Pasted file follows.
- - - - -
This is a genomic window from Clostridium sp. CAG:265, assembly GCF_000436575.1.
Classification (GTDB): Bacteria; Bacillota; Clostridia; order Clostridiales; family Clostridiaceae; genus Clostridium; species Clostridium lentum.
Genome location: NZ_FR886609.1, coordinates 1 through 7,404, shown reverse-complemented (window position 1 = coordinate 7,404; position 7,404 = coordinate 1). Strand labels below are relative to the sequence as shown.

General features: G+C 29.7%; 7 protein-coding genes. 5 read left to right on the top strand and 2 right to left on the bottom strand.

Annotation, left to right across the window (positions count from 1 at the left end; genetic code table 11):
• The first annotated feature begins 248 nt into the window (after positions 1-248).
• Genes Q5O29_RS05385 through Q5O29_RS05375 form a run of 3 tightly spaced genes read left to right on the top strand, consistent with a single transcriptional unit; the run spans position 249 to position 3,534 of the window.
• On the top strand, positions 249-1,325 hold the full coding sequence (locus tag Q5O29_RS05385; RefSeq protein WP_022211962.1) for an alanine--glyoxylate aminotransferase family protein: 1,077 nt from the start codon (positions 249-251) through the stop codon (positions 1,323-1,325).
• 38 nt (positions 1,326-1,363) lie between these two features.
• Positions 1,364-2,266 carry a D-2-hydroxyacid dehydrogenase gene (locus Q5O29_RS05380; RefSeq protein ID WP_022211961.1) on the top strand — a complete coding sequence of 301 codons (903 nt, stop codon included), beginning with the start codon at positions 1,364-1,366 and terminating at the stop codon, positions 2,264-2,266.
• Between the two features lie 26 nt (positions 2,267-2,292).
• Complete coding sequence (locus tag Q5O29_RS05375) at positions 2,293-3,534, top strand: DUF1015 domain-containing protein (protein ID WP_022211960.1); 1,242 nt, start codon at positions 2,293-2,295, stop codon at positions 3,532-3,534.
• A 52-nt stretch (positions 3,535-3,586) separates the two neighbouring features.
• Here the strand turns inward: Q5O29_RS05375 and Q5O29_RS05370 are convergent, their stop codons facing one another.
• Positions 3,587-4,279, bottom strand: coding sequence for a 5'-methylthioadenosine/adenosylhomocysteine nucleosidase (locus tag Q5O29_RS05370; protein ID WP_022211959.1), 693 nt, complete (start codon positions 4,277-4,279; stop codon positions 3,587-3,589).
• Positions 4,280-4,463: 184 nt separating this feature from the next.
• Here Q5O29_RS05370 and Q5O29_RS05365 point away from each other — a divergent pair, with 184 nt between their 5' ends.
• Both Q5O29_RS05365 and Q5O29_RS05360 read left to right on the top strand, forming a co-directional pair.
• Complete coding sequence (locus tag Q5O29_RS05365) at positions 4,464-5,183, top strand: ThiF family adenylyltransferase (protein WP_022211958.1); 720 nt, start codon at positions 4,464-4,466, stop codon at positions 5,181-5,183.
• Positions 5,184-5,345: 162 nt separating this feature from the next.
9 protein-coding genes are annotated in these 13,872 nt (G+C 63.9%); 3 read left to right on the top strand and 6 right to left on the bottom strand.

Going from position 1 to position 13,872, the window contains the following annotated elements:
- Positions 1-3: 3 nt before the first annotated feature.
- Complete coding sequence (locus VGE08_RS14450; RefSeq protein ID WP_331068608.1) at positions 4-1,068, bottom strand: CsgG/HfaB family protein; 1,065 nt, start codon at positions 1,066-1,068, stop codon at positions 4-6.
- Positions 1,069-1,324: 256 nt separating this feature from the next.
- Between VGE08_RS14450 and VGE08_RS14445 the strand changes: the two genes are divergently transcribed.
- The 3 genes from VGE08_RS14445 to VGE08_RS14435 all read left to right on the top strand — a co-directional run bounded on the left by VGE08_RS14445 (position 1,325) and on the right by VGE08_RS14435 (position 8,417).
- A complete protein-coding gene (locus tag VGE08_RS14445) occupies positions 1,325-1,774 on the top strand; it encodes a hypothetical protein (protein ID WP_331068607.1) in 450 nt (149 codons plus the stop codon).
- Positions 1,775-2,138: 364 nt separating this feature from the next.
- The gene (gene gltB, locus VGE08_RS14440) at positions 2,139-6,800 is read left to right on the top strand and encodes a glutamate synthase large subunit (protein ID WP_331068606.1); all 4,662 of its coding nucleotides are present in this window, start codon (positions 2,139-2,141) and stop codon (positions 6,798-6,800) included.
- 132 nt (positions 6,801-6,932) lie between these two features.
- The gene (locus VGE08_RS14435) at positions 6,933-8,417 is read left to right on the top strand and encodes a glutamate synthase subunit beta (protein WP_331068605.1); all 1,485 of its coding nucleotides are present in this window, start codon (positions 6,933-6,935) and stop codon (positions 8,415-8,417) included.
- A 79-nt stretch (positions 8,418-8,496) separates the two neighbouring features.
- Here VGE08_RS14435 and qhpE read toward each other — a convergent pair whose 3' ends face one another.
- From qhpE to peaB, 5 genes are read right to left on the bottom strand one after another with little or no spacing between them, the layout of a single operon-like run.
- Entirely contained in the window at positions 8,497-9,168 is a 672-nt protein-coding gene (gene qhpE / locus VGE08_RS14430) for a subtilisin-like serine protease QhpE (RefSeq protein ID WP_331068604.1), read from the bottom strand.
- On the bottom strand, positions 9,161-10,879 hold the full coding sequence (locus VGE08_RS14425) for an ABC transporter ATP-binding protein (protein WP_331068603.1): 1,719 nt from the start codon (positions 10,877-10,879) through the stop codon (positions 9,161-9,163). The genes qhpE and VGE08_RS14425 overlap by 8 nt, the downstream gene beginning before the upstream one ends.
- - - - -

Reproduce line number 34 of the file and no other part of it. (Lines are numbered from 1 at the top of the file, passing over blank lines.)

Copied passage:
- Here VGE08_RS14435 and qhpE read toward each other — a convergent pair whose 3' ends face one another.